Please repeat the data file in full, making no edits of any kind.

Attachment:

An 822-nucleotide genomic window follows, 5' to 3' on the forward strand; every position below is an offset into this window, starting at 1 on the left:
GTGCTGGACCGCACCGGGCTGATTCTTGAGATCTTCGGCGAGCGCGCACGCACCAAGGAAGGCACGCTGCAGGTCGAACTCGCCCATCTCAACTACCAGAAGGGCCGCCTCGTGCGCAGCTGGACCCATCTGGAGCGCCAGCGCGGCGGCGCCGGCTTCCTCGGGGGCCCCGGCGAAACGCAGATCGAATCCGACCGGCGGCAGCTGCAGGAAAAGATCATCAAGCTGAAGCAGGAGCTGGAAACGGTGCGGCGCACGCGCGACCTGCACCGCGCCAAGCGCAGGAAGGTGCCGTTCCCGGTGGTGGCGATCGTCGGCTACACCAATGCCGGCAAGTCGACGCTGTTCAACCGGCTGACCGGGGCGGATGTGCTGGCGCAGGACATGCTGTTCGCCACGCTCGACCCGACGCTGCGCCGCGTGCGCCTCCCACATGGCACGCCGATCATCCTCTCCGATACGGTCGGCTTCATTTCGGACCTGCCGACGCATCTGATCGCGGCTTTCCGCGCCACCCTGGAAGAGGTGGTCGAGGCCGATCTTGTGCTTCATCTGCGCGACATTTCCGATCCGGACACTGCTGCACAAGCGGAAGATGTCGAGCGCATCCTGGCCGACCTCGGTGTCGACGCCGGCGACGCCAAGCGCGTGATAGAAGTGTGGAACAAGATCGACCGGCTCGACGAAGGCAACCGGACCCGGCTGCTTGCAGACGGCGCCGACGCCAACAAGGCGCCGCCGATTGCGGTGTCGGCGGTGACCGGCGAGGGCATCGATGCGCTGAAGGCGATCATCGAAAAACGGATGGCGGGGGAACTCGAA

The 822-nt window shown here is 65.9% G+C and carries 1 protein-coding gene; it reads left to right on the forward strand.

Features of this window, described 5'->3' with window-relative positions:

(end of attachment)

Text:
An 822-nucleotide genomic window follows, 5' to 3' on the forward strand; every position below is an offset into this window, starting at 1 on the left:
GTGCTGGACCGCACCGGGCTGATTCTTGAGATCTTCGGCGAGCGCGCACGCACCAAGGAAGGCACGCTGCAGGTCGAACTCGCCCATCTCAACTACCAGAAGGGCCGCCTCGTGCGCAGCTGGACCCATCTGGAGCGCCAGCGCGGCGGCGCCGGCTTCCTCGGGGGCCCCGGCGAAACGCAGATCGAATCCGACCGGCGGCAGCTGCAGGAAAAGATCATCAAGCTGAAGCAGGAGCTGGAAACGGTGCGGCGCACGCGCGACCTGCACCGCGCCAAGCGCAGGAAGGTGCCGTTCCCGGTGGTGGCGATCGTCGGCTACACCAATGCCGGCAAGTCGACGCTGTTCAACCGGCTGACCGGGGCGGATGTGCTGGCGCAGGACATGCTGTTCGCCACGCTCGACCCGACGCTGCGCCGCGTGCGCCTCCCACATGGCACGCCGATCATCCTCTCCGATACGGTCGGCTTCATTTCGGACCTGCCGACGCATCTGATCGCGGCTTTCCGCGCCACCCTGGAAGAGGTGGTCGAGGCCGATCTTGTGCTTCATCTGCGCGACATTTCCGATCCGGACACTGCTGCACAAGCGGAAGATGTCGAGCGCATCCTGGCCGACCTCGGTGTCGACGCCGGCGACGCCAAGCGCGTGATAGAAGTGTGGAACAAGATCGACCGGCTCGACGAAGGCAACCGGACCCGGCTGCTTGCAGACGGCGCCGACGCCAACAAGGCGCCGCCGATTGCGGTGTCGGCGGTGACCGGCGAGGGCATCGATGCGCTGAAGGCGATCATCGAAAAACGGATGGCGGGGGAACTCGAA

The 822-nt window shown here is 65.9% G+C and carries 1 protein-coding gene; it reads left to right on the forward strand.

Features of this window, described 5'->3' with window-relative positions: